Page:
½ cup fresh parsley, roughly chopped or torn
¾ cup halved cherry or grape tomatoes
2 cups arugula or other greens
70 grams (around ½ cup) Parmesan cheese, shaved with a vegetable peeler
70 grams (around ½ cup) chopped, roasted pistachios
Maldon or other flaky sea salt, for finishing
1. In a pot, combine farro with apple cider, apple cider vinegar, bay leaves, and salt with 2 cups of water. Cook until farro is tender (according to package instructions). The farro should absorb most of the water but should not be allowed to dry out. If all the liquid evaporates before the farro is done, add a little more water. Remove the bay leaves and let the farro cool.
2. Toss broccolini with 1 tbs olive oil and a pinch of salt. Roast in a 400°F. oven for around 10 minutes or until blackened on the edges. Let cool.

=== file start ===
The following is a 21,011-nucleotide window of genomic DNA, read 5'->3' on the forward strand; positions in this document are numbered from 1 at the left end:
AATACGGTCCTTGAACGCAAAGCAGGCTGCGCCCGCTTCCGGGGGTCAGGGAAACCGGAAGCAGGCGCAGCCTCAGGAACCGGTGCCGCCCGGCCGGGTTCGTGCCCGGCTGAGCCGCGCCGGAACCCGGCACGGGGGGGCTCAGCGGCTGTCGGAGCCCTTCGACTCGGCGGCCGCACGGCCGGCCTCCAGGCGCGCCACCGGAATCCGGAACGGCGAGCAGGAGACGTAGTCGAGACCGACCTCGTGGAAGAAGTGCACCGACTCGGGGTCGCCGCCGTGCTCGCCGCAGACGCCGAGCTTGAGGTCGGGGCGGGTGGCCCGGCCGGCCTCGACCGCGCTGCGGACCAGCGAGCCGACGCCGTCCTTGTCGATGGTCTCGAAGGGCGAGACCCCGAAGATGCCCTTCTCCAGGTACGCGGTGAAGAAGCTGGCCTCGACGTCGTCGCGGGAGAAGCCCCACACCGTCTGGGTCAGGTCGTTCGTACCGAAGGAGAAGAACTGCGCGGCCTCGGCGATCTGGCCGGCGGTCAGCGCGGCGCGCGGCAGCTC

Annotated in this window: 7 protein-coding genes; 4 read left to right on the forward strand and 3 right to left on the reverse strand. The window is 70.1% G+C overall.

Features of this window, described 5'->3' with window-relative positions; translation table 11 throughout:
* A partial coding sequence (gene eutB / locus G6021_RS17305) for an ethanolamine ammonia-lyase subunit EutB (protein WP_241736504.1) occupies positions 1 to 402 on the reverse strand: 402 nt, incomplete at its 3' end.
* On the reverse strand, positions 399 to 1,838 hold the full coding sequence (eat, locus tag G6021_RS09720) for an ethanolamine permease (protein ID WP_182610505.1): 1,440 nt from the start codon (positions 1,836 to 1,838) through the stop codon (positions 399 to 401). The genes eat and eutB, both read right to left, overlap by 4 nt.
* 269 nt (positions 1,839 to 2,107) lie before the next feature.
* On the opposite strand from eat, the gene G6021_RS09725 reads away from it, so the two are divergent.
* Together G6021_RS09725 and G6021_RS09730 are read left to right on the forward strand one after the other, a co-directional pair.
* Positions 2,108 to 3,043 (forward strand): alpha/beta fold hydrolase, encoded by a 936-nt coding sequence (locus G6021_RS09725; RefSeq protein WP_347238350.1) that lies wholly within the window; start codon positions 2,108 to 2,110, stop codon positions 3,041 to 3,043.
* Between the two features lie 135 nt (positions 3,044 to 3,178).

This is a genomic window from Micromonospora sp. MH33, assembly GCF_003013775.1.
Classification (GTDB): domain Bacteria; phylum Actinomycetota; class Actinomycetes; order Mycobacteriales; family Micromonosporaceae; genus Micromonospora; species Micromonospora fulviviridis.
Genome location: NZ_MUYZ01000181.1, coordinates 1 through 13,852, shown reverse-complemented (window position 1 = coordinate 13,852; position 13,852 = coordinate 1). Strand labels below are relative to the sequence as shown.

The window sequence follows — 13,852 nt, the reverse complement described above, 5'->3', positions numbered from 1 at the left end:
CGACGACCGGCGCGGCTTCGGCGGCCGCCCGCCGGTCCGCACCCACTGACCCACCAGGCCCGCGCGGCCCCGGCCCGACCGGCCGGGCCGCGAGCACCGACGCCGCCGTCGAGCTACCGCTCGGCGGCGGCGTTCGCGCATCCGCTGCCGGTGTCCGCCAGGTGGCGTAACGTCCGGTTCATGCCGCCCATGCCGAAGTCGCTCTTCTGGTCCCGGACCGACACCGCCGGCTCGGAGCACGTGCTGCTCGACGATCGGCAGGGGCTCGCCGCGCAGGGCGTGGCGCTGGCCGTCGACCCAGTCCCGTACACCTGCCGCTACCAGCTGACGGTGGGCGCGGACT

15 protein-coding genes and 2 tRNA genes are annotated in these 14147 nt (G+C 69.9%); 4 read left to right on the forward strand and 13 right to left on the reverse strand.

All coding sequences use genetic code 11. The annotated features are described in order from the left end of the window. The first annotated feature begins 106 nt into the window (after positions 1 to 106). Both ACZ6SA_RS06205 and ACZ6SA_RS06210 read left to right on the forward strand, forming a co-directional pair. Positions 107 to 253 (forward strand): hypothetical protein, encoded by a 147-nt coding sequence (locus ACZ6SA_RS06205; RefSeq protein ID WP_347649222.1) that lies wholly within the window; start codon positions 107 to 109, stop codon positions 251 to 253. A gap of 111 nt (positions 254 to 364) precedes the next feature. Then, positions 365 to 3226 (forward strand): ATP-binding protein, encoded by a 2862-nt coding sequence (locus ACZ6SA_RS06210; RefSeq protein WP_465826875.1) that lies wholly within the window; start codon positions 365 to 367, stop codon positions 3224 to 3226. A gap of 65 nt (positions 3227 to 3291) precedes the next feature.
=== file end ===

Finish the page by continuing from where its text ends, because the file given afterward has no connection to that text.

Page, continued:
3. In a large bowl, put the remaining 8 tbs of olive oil with the lemon juice, pepper, chile flakes, mint, parsley, and tomatoes. Toss in the cooled farro and broccolini.
4. Serve on a bed of arugula or other greens and top with pistachios, shaved parmesan, and a sprinkle of flaked salt.
Recipe: Mousse au Chocolat
From Mireille Guiliano’s 'French Women Don’t Get Fat'
4 oz dark chocolate (80% cacao)
1 tbs sugar
3 egg yolks
5 egg whites
1. Melt the chocolate in the top of a double boiler set over a pan of simmering water on medium heat.
2. Remove the chocolate from the wheat and add the sugar. Stir well and add the egg yolks one at a time.
3. Best the egg whites until stiff, glossy peaks are formed. Gently fold the whites into the chocolate mixture until well blended.
4. Pour the mousse into a serving bowl and cover with plastic wrap. Refrigerate overnight.